Executive Briefings

Suppliers Should Rely on Consumption-Based Forecasting

In retail, the supplier often takes most of the demand risk. The retailer wants accurate forecasts to reduce inventory carrying costs and improve yields, but they don't have the same level of skin in the game that suppliers do, if demand doesn't materialize. The supplier usually is the one who has to pay for markdowns, spoilage, returns, and junking. Suppliers can successfully fill every customer order and still "lose their shirt." Predicting demand based on orders from the retailer is challenging, because the order stream is filled with noise: forward buy distortions, buyers tinkering, order-type errors (marked as a promotion when it's really a reorder), one-time shipments, etc. In addition, the order rates are sporadic, not a continuous flow.

So suppliers need to stop asking what will our customer order and start asking what should our customer order to meet end consumer demand. They should change their goal from high fill rates only, to having high fill rates, high store-level in-stocks, and high sell-through. Most current systems and approaches struggle to meet these goals. They rely too heavily on retailers' forecasts, because they don't have a structured approach to intelligently incorporate POS data or the true impact of recent orders.

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In retail, the supplier often takes most of the demand risk. The retailer wants accurate forecasts to reduce inventory carrying costs and improve yields, but they don't have the same level of skin in the game that suppliers do, if demand doesn't materialize. The supplier usually is the one who has to pay for markdowns, spoilage, returns, and junking. Suppliers can successfully fill every customer order and still "lose their shirt." Predicting demand based on orders from the retailer is challenging, because the order stream is filled with noise: forward buy distortions, buyers tinkering, order-type errors (marked as a promotion when it's really a reorder), one-time shipments, etc. In addition, the order rates are sporadic, not a continuous flow.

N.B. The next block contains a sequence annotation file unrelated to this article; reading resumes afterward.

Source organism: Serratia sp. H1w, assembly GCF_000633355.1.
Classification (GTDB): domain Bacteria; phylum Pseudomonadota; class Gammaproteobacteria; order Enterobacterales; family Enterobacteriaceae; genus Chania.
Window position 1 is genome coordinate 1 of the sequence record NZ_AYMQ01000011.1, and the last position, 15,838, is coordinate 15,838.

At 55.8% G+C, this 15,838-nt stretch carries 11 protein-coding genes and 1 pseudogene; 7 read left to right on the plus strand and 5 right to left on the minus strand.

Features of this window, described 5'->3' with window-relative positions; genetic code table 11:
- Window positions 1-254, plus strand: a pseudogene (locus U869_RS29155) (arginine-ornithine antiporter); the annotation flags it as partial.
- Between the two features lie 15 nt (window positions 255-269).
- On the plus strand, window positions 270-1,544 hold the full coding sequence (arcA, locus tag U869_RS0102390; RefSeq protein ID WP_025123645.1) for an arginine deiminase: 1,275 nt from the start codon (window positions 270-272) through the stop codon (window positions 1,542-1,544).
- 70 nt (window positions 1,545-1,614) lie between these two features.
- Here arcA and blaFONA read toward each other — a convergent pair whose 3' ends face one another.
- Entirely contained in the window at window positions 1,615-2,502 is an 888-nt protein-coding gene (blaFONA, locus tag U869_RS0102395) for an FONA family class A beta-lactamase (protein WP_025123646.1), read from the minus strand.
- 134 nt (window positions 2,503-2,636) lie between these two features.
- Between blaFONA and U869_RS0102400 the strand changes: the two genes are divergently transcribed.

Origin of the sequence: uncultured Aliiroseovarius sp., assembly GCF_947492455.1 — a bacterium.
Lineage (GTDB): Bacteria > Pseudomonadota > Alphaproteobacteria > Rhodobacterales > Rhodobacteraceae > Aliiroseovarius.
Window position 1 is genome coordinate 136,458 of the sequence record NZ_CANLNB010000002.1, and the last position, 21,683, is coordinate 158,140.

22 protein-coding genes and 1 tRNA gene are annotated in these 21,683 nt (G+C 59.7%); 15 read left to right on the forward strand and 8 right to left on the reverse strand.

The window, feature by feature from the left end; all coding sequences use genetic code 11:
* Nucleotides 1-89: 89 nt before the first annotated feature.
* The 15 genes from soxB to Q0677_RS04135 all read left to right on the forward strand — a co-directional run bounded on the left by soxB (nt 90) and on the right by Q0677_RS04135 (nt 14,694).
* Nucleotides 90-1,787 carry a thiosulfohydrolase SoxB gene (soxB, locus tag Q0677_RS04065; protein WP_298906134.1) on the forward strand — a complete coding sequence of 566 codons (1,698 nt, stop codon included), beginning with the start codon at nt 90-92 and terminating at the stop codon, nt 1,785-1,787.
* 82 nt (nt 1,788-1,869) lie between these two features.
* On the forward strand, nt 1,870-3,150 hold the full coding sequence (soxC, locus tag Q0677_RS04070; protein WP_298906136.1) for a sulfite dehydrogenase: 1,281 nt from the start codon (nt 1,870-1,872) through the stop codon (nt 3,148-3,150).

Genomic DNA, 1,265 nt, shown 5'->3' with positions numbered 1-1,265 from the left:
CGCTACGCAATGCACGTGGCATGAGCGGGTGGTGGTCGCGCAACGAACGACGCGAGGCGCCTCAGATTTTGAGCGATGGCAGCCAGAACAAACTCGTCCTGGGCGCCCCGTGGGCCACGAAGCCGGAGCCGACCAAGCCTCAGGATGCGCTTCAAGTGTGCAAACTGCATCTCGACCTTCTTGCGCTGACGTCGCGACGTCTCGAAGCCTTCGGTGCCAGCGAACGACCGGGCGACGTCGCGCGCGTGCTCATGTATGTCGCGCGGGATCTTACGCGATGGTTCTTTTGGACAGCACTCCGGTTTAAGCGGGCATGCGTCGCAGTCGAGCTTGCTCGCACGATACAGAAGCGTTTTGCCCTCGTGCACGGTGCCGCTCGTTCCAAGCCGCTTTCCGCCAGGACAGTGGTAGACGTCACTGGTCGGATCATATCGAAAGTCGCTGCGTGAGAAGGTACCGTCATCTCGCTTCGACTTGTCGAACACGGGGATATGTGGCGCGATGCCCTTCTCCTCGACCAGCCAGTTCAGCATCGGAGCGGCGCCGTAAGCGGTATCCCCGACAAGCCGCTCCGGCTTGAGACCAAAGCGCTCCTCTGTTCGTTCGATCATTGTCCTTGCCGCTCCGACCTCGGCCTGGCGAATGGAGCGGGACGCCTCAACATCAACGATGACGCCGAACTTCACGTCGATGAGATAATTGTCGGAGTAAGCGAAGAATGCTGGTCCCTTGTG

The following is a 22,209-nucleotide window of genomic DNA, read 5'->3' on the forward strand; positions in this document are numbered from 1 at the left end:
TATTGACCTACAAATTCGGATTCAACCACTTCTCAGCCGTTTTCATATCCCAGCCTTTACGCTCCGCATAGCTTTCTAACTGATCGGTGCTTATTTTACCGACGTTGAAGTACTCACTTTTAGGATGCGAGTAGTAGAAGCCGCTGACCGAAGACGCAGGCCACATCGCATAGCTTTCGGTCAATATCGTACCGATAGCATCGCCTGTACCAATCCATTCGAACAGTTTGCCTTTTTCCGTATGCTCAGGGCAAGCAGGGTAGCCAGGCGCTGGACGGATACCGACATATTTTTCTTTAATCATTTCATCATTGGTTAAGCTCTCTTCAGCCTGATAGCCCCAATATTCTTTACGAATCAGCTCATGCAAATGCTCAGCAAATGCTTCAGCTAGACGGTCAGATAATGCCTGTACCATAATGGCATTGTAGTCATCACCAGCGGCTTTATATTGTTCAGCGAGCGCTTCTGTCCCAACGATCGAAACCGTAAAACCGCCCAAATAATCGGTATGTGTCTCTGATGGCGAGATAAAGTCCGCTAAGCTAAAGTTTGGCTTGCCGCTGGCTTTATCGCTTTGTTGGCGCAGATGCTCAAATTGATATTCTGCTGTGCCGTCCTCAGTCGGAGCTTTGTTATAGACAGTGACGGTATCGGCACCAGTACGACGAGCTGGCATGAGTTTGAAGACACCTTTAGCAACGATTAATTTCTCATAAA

So suppliers need to stop asking what will our customer order and start asking what should our customer order to meet end consumer demand. They should change their goal from high fill rates only, to having high fill rates, high store-level in-stocks, and high sell-through. Most current systems and approaches struggle to meet these goals. They rely too heavily on retailers' forecasts, because they don't have a structured approach to intelligently incorporate POS data or the true impact of recent orders.

Read Full Article